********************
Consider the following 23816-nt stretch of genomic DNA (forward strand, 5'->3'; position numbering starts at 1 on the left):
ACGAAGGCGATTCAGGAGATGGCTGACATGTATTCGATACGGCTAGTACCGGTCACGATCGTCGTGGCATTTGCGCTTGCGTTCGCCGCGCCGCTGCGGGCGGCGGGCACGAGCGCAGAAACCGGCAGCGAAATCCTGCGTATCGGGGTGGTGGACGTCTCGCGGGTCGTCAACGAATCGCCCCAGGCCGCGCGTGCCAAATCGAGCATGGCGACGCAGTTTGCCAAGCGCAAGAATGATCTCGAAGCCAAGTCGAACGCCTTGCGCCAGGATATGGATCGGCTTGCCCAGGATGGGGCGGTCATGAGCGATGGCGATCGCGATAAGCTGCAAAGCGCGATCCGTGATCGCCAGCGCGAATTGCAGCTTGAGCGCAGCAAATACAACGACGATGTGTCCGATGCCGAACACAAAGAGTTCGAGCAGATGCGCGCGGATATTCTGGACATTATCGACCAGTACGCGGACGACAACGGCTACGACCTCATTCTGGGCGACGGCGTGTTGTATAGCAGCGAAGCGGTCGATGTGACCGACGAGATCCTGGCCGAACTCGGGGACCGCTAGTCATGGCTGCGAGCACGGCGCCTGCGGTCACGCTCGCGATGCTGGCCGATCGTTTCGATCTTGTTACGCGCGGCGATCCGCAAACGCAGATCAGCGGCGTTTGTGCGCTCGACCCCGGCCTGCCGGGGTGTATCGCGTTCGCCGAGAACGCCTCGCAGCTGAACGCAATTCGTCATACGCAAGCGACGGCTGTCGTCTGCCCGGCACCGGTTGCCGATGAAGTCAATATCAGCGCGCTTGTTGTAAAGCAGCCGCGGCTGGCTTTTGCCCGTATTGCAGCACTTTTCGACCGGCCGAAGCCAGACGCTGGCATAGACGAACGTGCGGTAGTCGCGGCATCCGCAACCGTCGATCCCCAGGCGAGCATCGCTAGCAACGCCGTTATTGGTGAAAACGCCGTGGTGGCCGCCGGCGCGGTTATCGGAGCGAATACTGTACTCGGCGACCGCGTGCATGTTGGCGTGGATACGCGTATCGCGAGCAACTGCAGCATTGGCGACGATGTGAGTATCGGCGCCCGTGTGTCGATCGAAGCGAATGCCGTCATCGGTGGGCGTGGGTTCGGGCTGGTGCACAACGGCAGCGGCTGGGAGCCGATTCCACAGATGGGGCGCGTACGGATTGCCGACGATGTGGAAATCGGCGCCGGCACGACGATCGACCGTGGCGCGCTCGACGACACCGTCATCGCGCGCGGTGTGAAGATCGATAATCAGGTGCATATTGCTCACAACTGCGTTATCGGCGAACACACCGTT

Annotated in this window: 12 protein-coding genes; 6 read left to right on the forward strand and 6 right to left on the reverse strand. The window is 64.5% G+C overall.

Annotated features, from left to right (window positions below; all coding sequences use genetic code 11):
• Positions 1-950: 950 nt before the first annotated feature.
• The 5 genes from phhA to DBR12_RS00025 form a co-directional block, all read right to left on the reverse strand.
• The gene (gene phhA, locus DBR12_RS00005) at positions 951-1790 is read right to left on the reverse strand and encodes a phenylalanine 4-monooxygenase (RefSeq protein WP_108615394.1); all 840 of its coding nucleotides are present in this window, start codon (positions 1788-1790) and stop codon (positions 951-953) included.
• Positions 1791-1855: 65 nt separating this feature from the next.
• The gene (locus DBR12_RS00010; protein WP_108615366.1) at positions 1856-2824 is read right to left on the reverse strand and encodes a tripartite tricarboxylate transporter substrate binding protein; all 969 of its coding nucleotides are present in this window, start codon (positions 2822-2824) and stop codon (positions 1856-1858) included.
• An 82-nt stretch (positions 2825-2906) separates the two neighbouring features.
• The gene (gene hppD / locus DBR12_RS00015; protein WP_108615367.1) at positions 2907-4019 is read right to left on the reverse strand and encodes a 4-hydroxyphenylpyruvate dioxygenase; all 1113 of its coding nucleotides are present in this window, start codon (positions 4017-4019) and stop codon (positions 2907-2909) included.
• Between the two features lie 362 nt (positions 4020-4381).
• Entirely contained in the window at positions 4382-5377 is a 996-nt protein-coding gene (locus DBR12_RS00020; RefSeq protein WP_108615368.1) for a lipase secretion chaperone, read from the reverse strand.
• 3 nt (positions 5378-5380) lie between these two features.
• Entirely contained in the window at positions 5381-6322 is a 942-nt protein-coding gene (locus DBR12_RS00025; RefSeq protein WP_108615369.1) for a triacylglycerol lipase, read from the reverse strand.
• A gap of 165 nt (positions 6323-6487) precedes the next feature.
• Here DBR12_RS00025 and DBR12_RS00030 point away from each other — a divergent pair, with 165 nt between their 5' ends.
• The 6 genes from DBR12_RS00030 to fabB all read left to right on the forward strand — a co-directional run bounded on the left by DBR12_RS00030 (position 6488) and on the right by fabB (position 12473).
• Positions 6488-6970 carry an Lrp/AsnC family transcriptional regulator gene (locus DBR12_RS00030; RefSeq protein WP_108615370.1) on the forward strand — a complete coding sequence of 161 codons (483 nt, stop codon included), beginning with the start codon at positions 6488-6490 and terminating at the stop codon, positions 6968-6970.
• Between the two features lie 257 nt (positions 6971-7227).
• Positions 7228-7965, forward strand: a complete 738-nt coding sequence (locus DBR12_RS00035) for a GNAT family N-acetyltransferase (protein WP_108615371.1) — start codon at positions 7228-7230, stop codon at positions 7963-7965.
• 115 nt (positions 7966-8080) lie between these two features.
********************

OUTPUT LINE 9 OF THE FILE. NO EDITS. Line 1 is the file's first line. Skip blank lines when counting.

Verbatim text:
• The gene (locus DBR12_RS00010; protein WP_108615366.1) at positions 1856-2824 is read right to left on the reverse strand and encodes a tripartite tricarboxylate transporter substrate binding protein; all 969 of its coding nucleotides are present in this window, start codon (positions 2822-2824) and stop codon (positions 1856-1858) included.